Forty-one students volunteered their time today for a “Mapathon” organized by the U.S. Consulate General in Lahore in collaboration with the Information Technology University and the U.S. Agency for International Development.
The students used “open mapping” technology to create maps of roads, bridges, and buildings that will assist international response efforts in Nepal in the wake of recent earthquakes. In just three hours, these citizen cartographers edited more than 4,000 roads and buildings via online mapping software. The event gave Pakistani students an opportunity to interact with open mapping experts in Washington, D.C. and learn about the important relationship between maps and humanitarian aid.
MapGive (mapgive.state.gov) is an initiative of the U.S. Department of State’s Humanitarian Information Unit. The maps created by the MapGive initiatives are being used in assisting relief efforts in earthquake-hit areas of Nepal. Through remote mapping and shared satellite imagery, citizens, government, the private sector, and academics are demonstrating the power of collaborative, open innovation, helping to solve challenges, create opportunities, or respond in the face of tragedy. Open map data helps rescuers and aid groups get to the people they need to help. In Nepal, updated data are being used for logistics and planning by operational responders (including the American Red Cross and Nepalese Red Cross, other NGOS, and UN agencies) and by organizations supporting them with maps and analysis.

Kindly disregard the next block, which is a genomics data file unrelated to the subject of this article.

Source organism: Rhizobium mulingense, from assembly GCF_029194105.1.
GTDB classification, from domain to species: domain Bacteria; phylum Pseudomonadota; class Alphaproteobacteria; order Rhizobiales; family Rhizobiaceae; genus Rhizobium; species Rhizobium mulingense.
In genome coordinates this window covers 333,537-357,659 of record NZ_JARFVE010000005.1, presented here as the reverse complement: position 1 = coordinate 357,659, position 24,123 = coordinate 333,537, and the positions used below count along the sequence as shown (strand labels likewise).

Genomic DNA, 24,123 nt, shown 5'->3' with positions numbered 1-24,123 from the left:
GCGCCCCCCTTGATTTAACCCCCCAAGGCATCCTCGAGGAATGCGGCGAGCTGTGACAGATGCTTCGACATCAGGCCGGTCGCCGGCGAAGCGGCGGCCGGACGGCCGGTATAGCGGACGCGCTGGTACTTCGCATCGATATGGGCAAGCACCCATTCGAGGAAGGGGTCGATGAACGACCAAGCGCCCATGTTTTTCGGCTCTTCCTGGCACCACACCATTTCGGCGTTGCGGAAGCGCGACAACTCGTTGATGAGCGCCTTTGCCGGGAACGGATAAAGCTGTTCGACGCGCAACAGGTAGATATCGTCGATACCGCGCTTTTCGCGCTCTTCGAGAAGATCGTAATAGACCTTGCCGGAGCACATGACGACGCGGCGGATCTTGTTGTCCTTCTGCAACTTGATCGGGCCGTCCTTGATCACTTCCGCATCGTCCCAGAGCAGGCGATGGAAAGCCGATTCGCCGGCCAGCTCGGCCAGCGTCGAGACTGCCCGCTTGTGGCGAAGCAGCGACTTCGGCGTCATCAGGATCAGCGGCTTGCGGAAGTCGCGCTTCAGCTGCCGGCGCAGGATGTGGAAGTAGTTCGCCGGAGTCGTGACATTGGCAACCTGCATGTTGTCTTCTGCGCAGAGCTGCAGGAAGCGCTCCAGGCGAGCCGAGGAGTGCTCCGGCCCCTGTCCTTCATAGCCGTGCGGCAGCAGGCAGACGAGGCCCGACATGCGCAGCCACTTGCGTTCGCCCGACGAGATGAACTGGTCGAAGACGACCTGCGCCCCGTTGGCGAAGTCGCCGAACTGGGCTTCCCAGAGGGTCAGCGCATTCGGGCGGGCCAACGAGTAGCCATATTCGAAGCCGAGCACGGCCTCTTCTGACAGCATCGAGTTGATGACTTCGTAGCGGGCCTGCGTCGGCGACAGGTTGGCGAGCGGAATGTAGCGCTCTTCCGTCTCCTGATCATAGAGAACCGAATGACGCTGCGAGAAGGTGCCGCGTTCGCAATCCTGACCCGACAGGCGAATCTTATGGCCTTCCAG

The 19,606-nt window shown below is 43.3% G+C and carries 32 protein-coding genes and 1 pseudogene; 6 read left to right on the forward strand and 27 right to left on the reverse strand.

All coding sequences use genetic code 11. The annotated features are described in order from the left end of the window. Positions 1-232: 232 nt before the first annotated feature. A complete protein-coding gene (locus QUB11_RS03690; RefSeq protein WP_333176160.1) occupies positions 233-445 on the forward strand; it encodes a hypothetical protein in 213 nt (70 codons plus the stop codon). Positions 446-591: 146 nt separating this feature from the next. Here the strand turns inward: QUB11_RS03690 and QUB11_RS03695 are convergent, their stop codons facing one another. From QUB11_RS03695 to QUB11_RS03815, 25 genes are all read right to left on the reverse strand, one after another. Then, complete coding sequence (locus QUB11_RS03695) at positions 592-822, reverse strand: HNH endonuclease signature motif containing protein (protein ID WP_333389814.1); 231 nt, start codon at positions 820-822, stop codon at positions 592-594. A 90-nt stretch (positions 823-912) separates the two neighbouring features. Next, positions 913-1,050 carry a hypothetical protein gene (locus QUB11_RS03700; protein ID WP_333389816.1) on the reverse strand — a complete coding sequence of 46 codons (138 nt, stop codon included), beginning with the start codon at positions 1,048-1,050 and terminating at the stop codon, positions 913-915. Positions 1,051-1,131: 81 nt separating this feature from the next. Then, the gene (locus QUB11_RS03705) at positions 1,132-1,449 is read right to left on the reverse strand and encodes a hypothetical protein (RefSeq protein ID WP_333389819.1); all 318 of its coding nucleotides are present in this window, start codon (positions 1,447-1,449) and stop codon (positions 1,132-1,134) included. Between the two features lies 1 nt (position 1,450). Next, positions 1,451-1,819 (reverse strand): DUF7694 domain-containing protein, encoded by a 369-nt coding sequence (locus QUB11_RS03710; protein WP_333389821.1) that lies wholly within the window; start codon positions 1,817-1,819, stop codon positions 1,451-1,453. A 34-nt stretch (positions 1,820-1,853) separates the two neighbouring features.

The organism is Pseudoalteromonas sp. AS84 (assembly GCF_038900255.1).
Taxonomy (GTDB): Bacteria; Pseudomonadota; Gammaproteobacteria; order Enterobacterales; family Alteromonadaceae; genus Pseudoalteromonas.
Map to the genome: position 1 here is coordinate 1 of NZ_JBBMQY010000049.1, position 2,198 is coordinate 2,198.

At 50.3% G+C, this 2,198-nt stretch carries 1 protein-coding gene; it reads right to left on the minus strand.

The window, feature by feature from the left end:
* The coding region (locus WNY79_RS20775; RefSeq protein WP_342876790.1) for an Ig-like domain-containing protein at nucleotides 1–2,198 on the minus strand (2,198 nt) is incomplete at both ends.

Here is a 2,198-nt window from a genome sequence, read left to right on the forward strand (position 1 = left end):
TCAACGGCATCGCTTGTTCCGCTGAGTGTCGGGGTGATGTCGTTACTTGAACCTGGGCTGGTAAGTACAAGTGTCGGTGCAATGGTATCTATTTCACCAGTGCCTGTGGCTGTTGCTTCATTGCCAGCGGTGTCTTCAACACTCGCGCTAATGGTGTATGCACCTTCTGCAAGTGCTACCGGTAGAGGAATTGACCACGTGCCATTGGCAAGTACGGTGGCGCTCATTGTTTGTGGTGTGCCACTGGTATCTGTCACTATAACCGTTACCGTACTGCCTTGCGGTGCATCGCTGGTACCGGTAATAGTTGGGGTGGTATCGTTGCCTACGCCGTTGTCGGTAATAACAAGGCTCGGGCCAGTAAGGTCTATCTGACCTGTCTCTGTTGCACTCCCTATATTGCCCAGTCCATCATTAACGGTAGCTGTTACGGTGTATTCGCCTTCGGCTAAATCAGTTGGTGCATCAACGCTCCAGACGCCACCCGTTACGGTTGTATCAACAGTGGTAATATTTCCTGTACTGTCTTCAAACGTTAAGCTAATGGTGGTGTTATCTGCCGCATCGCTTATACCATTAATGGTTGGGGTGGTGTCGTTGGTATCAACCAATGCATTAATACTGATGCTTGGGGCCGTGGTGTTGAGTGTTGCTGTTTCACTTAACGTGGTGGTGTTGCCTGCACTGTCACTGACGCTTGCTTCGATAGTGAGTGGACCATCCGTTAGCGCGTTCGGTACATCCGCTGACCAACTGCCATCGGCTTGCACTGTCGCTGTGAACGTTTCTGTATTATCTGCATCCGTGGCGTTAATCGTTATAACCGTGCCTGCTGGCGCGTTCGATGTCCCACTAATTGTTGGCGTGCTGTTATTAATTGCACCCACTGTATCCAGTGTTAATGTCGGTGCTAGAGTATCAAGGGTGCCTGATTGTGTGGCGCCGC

MapGive is filling gaps through the provision of high-resolution satellite imagery and assisting with metrics, visualizations and analysis to mobilize the crowd and improve the data, and to bring attention to this unique form of digital volunteerism. A lot of high-quality data on key infrastructure – such as roads, hospitals, and schools – already existed for Nepal, thanks to Kathmandu Living Labs (KLL). KLL, a local NGO, was instrumental in disaster preparedness projects with the World Bank, and the State Department’s Humanitarian Information Unit collaborated with USAID to support that mapping effort. Since getting back online after the quake, KLL has been working as the local focal point for a global volunteer effort, broadening the scope and level of detail on the map, within Kathmandu and beyond.
The Lahore Mapathon was supported by Computer World – IDG, Coca Cola, New Yorker Pizza, and USAID. Digital Marketing Pakistan provided technical support for the event. Public Affairs Officer Rachael Chen participated in the #Map4Nepal mapathon and presented certificates to the students at the conclusion of the event.